4-H teaches students about social, leadership development

By Curt Yeomans


Tira Lauby, a freshman at Fayette County High School, left quite an impression on State Rep. Mike Glanton (D-Jonesboro) on Thursday, by making an omelet for him.

The lawmaker watched in amazement as she mixed water in the eggs, then poached the yolk until it was ready for her cheese and ham ingredients, along with a host of peppers and other items.

Glanton was making his first appearance at the annual 4-H Omelet Breakfast at the University of Georgia's Clayton County extension office. He liked the way Lauby made the omelet, and her commitment to 4-H, so much, he offered her an opportunity to be one of his legislative pages.

Glanton had only one question for Lauby, though.

"Why did you pour water in the eggs?" he asked.

"It makes the omelet fluffier," she replied.

The 4-H is a national program designed to help children, between the ages of 9 and 19, gain a better understanding of environmental concerns, issues facing their local communities, and the importance of participating in community service projects. The four "H"s in the group's name stand for heart, health, head and hands, and they appear in the organization's logo on each leaf of a four-leaf clover.

The 4-H programs in Georgia are offered through the University of Georgia's extension service, which has offices in each of the state's 159 counties. The children who participate in the organization also learn public speaking skills, and learn about leadership through interaction with government officials.

The local students who cooked the omelets on Thursday got an opportunity to meet county leaders in an informal setting. While the omelet breakfast is one way 4-H members interact with local leaders, 4-H members from across the state take visits to the state capitol building in Atlanta.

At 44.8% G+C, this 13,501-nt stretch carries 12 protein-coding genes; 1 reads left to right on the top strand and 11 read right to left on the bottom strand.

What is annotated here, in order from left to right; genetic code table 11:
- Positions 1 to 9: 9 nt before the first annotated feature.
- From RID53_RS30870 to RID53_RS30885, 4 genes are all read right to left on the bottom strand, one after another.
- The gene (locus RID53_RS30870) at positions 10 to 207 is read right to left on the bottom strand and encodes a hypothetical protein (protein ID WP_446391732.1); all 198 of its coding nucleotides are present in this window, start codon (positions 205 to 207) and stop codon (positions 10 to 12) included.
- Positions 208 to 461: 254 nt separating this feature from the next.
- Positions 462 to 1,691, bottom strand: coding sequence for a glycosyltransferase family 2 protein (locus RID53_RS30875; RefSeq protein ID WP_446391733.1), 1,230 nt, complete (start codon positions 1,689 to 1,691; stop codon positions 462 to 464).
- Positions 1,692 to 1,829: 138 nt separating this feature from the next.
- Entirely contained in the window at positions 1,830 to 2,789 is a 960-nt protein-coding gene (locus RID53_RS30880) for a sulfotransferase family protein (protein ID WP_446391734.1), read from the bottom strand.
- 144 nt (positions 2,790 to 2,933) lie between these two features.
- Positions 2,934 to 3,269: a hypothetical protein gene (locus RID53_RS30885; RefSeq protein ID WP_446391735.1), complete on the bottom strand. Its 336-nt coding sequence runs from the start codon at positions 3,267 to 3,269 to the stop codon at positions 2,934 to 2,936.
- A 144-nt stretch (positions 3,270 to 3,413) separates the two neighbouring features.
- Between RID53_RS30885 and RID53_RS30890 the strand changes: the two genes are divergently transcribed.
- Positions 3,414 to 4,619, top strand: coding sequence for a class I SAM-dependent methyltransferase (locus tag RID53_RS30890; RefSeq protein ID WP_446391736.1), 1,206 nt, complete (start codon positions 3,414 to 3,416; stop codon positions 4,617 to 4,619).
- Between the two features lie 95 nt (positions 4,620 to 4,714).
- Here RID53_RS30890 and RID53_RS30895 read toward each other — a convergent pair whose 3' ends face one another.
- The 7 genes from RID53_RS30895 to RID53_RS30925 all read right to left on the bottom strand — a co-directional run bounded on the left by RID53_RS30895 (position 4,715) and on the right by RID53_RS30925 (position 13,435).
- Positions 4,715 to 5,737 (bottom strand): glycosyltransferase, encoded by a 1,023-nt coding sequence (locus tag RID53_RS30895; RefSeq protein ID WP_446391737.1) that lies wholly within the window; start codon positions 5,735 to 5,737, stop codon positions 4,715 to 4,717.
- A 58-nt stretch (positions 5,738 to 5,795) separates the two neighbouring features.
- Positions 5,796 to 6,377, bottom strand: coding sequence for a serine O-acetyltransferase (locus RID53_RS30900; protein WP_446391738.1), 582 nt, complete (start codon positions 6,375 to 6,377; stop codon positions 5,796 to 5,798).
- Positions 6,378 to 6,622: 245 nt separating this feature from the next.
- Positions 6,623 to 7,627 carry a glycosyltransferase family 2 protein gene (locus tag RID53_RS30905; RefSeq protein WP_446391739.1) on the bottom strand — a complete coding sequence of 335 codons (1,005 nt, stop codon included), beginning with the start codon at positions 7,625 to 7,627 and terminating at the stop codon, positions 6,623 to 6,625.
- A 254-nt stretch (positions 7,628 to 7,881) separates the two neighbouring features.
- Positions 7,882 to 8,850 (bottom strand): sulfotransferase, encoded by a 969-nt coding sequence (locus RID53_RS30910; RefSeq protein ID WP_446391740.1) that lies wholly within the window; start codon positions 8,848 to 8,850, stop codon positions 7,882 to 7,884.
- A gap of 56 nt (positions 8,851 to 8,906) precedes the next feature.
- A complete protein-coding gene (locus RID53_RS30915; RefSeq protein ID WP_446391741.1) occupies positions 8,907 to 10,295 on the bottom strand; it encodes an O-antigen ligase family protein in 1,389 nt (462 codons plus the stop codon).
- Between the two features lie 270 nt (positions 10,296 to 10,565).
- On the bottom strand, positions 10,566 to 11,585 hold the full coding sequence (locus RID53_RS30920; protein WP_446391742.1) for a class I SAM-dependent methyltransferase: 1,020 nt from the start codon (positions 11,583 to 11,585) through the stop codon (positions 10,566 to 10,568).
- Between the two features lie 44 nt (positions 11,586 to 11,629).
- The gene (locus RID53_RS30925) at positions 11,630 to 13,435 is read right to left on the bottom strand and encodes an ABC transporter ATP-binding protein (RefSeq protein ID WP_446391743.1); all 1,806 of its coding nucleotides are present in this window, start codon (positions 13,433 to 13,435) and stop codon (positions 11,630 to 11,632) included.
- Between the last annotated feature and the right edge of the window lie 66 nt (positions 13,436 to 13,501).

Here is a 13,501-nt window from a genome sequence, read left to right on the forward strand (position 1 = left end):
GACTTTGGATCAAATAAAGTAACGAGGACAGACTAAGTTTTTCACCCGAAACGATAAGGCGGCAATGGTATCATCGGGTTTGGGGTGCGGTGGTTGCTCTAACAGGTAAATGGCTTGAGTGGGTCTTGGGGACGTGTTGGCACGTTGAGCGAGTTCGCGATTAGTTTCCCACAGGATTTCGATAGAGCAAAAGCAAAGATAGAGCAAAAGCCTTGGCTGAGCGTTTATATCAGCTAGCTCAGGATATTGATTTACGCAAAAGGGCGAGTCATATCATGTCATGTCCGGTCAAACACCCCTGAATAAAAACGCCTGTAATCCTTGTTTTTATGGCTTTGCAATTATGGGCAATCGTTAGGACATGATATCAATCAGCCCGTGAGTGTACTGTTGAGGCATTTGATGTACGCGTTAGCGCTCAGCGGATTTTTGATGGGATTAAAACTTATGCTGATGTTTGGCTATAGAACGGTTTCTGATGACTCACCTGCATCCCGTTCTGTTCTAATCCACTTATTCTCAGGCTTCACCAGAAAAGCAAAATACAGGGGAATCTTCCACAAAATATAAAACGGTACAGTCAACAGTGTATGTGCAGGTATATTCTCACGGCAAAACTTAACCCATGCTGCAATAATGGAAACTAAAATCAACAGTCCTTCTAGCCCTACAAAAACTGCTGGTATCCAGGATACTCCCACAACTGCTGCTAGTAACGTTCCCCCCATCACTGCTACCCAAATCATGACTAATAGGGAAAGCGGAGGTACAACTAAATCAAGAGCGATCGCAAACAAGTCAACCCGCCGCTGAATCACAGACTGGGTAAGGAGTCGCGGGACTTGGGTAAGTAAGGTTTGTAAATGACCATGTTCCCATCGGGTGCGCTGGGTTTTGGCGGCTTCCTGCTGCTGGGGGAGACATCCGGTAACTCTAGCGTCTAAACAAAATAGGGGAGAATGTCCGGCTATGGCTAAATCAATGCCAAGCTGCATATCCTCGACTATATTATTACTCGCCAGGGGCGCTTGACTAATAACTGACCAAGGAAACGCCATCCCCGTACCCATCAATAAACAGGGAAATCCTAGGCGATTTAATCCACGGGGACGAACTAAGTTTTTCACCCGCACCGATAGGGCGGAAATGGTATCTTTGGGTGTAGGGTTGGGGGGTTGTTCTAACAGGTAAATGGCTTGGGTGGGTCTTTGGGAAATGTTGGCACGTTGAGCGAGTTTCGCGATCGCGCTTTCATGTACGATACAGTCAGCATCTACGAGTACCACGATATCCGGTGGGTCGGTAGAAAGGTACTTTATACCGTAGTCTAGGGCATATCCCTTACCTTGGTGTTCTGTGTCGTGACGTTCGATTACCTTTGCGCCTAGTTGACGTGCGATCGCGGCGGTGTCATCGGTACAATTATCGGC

The 4-H program was created by the United States Congress, through the Smith-Lever Act of 1914. The University of Georgia's extension program has been overseeing the organization's involvement in this state since then.

"We are charged by the University of Georgia to work with the local community," said Kim Siebert, the coordinator of UGA's extension office in Clayton. "The extension office is a cooperative venture between the university and the county, and the university requires us to keep the local leadership aware of what we are doing."

In most counties, every fifth-grader in the public school system is exposed to 4-H at the school he or she attends. There are more than 170,000 Georgia students, and six and a half million pupils across the country, involved in 4-H, according to the web site for UGA's Clayton extension office.

Suzette Antoine, a program assistant at the Clayton extension office, said about 4,000, Clayton County fifth-graders, and as many as 60 middle- and high-school students, are in 4-H. There is a junior county council for sixth- through eighth-graders, and a senior council for high school students.

Children who participate in 4-H also get to participate in several activities designed to stimulate their intellectual development, including photography classes and activities related to reading and math.

Ashley Poland, the 4-H agent for Henry County, said there are "over 3,000 kids, easily," who participate in her county's 4-H program and it's various activities, such as the shotgun club, the horse club, and the county council group.

As is the case in Clayton, the overwhelming majority of 4-H participants in Henry are in the fifth grade.

"Kids in middle-and high-school are generally interested in joining 4-H, but the only issue is the scheduling conflicts with sports, or band, or cheer leading," Poland said. "It can be difficult to get kids in that age range to participate, but if you have the meetings at night, you are more likely to have those kids show up."

Glanton said having the 4-H organization in Clayton County is a huge boost to efforts to keep children off the streets and out of trouble. Glanton is also a fan of how the organization gives children a place to get involved in their community, and learn how to become the leaders of tomorrow.

"One of the things I want to do, is help this organization gain more attention in the county, and encourage other kids to join it," Glanton said. "I think it's important to the entire region."